BHP Billiton shelved the expansion plans in the face of low commodity prices and spiralling costs. However the expansion moved a step closer recently, after the Government waived stringent environmental tests to let them trial a cheaper way of processing minerals…….
BHP Billiton is expected to give more detail on their plans at their AGM in Adelaide in November. Chief executive Andrew Mackenzie has said they have reduced costs and might be able to go ahead with a smaller or incremental expansion.
Before the election Mr Abbott pledged to create the economic conditions that would give the expansion the best chance of going ahead.
Federal ministers have met with BHP and have been talking up the prospects of the expansion …….http://www.adelaidenow.com.au/news/south-australia/prime-minister-tony-abbott-predicts-30-billion-olympic-dam-expansion-will-go-ahead/story-fni6uo1m-1227075708200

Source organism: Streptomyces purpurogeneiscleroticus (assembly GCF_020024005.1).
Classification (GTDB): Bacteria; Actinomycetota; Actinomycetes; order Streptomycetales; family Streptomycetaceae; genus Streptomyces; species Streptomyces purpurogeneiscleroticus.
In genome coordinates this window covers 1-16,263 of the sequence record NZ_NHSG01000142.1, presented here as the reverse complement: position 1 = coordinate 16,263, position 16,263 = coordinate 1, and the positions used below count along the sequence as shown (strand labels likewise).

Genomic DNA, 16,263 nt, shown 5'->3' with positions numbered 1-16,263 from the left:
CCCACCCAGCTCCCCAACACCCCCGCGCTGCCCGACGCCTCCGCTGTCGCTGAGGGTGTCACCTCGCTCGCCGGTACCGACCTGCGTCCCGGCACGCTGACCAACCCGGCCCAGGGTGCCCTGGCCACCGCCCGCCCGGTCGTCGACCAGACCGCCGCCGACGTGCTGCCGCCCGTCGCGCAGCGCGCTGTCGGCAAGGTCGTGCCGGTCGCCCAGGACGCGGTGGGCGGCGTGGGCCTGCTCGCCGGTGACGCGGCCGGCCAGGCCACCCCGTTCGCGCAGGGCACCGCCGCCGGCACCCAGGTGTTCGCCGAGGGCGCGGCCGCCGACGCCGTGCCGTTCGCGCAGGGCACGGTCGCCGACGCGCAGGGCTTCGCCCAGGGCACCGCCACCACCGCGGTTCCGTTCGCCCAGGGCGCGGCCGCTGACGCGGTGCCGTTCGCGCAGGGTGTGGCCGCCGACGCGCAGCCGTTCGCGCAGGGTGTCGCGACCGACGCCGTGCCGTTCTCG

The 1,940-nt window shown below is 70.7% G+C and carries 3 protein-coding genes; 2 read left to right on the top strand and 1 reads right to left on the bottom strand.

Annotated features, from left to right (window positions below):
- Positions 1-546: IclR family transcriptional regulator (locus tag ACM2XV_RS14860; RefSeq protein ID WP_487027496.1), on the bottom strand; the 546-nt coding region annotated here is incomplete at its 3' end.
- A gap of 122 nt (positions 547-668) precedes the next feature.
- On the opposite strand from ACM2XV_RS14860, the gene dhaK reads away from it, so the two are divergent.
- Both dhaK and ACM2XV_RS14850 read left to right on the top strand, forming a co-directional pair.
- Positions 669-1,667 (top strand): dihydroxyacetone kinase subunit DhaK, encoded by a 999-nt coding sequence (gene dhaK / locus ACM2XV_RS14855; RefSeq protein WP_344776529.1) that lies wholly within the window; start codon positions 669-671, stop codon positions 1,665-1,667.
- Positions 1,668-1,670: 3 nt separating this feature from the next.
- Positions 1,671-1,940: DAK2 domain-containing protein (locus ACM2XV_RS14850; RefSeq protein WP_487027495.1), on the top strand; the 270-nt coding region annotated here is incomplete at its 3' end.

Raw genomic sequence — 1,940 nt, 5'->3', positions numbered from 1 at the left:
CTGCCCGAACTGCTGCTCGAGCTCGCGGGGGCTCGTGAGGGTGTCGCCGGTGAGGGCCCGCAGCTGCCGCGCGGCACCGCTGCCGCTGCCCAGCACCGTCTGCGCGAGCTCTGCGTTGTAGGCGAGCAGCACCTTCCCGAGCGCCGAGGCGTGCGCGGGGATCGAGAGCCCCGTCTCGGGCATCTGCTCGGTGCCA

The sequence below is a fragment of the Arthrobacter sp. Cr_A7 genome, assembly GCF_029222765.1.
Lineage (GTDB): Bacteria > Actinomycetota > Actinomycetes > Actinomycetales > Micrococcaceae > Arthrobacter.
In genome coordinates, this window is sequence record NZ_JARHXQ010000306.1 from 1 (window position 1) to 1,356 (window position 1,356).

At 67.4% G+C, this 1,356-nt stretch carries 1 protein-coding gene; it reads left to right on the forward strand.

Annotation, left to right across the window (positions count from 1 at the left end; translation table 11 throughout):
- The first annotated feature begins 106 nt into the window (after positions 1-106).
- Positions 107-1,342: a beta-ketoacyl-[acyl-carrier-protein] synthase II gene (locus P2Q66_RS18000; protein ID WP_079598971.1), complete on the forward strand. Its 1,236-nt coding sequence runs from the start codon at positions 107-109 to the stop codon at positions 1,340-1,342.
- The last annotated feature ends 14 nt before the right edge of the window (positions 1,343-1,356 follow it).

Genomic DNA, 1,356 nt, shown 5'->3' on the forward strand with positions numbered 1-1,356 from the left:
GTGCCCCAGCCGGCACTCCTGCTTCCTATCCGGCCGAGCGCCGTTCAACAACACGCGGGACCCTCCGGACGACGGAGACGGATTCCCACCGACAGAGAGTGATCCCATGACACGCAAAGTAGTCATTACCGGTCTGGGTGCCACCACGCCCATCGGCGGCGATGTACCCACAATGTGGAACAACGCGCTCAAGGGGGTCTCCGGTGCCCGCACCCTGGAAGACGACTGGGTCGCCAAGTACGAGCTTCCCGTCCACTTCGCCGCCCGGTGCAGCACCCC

Renewable Energy Target review leaves wind power in doldrums: Senvion http://www.theaustralian.com.au/national-affairs/climate/renewable-energy-target-review-leaves-wind-power-in-doldrums-senvion/story-e6frg6xf-1227074429666 THE AUSTRALIAN SEPTEMBER 30, 2014 A $1.5 BILLION wind farm, slated to be the largest in Australia, is at risk from potential changes to the national Renewable Energy Target, the proponent says.
Senvion Australia chief executive Chris Judd said the 197-turbine Ceres wind farm proposed for the Yorke Peninsula would be jeopardised if the federal government adopted changes proposed in the Warburton review.
The Abbott government is yet to finalise its response to the RET review overseen by businessman Dick Warburton, which recommended either closing the program to new entrants or moving to a demand-limited scheme that was reviewed each year.
A spokesman for Environment Minister Greg Hunt said the government would not make any changes that would adversely affect companies that had already invested in the sector.